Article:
One of my views on basic 1st aid.

1oldcoyote

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A few points of basic knowledge/skill; Basic 1st aid does not always require specialized equipment/knowledge. A layperson can often get by using common sense(Best to remain calm). Stopping bleeding; Direct pressure over the wound is best. Arterial or large vein wounds can often require extremely FIRM direct pressure. When bleeding can not be controlled/reduced by direct pressure. I would opt for a tourniquet. Either a store bought one or I would use a boot or shoe lace in a pinch. Time of tourniquet application should be noted. For either tourniquet to be useful & Life saving. It must be tight enough to stop bleeding.

As for treatment of blood volume loss/shock. I would lay the victim flat on their back & elevate their legs/feet at least 1 foot high. To keep their head & torso perfused with what is left of theirs bodies blood volume. IF... said victim is struggling to breath(due to blood & or fluid in their lungs). I would elevate their head & torso. Enough to ease their struggle to breath.

Edit to add; Any & all medical/trauma treatment views I share. Are mine alone. NOT what I suggest anyone else should ever do. I'm a retired paramedic. NOT a Doctor.
 
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CycleFishHunt

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As for treatment of blood volume loss/shock. I would lay the victim flat on their back & elevate their legs/feet at least 1 foot high.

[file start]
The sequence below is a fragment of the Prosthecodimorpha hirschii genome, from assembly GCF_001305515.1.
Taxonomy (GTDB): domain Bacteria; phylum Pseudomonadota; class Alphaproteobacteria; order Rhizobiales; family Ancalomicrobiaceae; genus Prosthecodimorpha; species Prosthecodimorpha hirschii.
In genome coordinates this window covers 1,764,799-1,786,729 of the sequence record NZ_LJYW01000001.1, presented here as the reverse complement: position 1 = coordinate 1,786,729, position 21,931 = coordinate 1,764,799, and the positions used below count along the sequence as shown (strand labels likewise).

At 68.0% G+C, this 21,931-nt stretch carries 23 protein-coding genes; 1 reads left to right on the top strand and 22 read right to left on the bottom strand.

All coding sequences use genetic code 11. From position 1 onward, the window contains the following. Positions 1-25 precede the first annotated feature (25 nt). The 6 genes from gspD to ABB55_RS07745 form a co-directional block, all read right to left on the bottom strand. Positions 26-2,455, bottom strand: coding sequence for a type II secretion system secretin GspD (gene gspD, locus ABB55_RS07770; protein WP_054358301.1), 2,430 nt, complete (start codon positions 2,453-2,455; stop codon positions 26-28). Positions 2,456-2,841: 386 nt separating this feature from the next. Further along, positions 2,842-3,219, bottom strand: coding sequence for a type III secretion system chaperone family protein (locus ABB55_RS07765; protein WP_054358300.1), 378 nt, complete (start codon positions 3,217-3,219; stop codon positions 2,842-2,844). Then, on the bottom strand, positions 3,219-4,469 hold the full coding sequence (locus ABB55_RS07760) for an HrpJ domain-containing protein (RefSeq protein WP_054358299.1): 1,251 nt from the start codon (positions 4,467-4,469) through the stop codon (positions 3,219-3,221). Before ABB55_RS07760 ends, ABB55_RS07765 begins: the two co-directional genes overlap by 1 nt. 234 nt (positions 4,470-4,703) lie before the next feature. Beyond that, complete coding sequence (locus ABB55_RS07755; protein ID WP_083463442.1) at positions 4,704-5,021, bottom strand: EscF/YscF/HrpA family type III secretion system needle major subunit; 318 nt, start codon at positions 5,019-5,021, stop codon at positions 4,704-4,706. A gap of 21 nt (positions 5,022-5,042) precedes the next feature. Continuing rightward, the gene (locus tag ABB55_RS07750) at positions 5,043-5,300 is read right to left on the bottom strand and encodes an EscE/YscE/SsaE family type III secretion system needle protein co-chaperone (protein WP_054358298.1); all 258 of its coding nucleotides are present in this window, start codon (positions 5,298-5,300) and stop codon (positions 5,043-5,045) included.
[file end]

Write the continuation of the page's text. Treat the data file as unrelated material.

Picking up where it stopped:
I’m taking the NOLS WFA course this weekend and this came up toward the end of class today. The instructor said while this is an old and common belief, there is no medical evidence to support it.

There is also no evidence to say it is detrimental either.

His advice was to do it if it makes the patient more comfortable.
 
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1oldcoyote

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I’m taking the NOLS WFA course this weekend and this came up toward the end of class today. The instructor said while this is an old and common belief, there is no medical evidence to support it.

There is also no evidence to say it is detrimental either.

His advice was to do it if it makes the patient more comfortable.
I whole heartedly disagree. However, that is your instructors option to believe as they wish. I understand there are varied opinions referring to the "Trendelenburg" position for treating shock. Some say it helps, some disagree. I look at as helping to keep the brain perfused. Somewhat semilar to MAST trousers. Used by fighter pilots. To help maintain brain perfusion during G-force flight situations.
 
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1oldcoyote

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I whole heartedly disagree. However, that is your instructors option to believe as they wish. I understand there are varied opinions referring to the "Trendelenburg" position for treating shock. Some say it helps, some disagree. I look at as helping to keep the brain perfused. Somewhat semilar to MAST trousers. Used by fighter pilots. To help maintain brain perfusion during G-force flight situations. MAST Trousers are Military Anti-Shock Trousers. They are open velcro

I whole heartedly disagree. However, that is your instructors option to believe as they wish. I understand there are varied opinions referring to the "Trendelenburg" position for treating shock. Some say it helps, some disagree. I look at as helping to keep the brain perfused. Somewhat semilar to MAST trousers. Used by fighter pilots. To help maintain brain perfusion during G-force flight situations.